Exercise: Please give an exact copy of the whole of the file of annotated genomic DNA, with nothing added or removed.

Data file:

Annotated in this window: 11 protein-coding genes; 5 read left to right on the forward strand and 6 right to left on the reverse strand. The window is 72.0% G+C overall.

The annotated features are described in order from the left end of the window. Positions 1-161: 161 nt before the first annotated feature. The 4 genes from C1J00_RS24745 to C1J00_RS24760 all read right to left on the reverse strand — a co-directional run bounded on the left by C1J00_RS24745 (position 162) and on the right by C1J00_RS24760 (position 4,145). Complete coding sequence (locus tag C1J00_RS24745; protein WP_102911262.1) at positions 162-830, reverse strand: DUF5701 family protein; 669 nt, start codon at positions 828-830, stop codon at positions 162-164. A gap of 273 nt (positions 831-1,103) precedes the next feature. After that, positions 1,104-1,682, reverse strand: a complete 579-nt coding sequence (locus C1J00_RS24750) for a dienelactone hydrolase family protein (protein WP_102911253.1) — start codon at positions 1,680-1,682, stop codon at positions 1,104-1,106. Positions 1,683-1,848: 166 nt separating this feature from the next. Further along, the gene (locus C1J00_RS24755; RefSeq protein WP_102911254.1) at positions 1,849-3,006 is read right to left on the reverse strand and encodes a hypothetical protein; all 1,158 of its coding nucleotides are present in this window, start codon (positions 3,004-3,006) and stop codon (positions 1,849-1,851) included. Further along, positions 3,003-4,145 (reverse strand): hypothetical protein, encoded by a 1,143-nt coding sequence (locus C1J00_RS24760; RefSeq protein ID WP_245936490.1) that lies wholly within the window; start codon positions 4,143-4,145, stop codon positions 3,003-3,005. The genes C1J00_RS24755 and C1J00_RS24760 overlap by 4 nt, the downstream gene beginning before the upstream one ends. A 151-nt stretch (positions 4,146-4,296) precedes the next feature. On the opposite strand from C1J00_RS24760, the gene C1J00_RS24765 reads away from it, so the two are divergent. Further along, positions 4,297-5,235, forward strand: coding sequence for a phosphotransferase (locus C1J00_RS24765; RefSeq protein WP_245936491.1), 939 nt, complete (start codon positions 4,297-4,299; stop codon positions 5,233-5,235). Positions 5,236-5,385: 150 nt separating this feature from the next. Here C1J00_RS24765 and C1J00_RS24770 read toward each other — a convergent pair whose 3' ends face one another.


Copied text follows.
Annotated in this window: 11 protein-coding genes; 5 read left to right on the forward strand and 6 right to left on the reverse strand. The window is 72.0% G+C overall.

The annotated features are described in order from the left end of the window. Positions 1-161: 161 nt before the first annotated feature. The 4 genes from C1J00_RS24745 to C1J00_RS24760 all read right to left on the reverse strand — a co-directional run bounded on the left by C1J00_RS24745 (position 162) and on the right by C1J00_RS24760 (position 4,145). Complete coding sequence (locus tag C1J00_RS24745; protein WP_102911262.1) at positions 162-830, reverse strand: DUF5701 family protein; 669 nt, start codon at positions 828-830, stop codon at positions 162-164. A gap of 273 nt (positions 831-1,103) precedes the next feature. After that, positions 1,104-1,682, reverse strand: a complete 579-nt coding sequence (locus C1J00_RS24750) for a dienelactone hydrolase family protein (protein WP_102911253.1) — start codon at positions 1,680-1,682, stop codon at positions 1,104-1,106. Positions 1,683-1,848: 166 nt separating this feature from the next. Further along, the gene (locus C1J00_RS24755; RefSeq protein WP_102911254.1) at positions 1,849-3,006 is read right to left on the reverse strand and encodes a hypothetical protein; all 1,158 of its coding nucleotides are present in this window, start codon (positions 3,004-3,006) and stop codon (positions 1,849-1,851) included. Further along, positions 3,003-4,145 (reverse strand): hypothetical protein, encoded by a 1,143-nt coding sequence (locus C1J00_RS24760; RefSeq protein ID WP_245936490.1) that lies wholly within the window; start codon positions 4,143-4,145, stop codon positions 3,003-3,005. The genes C1J00_RS24755 and C1J00_RS24760 overlap by 4 nt, the downstream gene beginning before the upstream one ends. A 151-nt stretch (positions 4,146-4,296) precedes the next feature. On the opposite strand from C1J00_RS24760, the gene C1J00_RS24765 reads away from it, so the two are divergent. Further along, positions 4,297-5,235, forward strand: coding sequence for a phosphotransferase (locus C1J00_RS24765; RefSeq protein WP_245936491.1), 939 nt, complete (start codon positions 4,297-4,299; stop codon positions 5,233-5,235). Positions 5,236-5,385: 150 nt separating this feature from the next. Here C1J00_RS24765 and C1J00_RS24770 read toward each other — a convergent pair whose 3' ends face one another.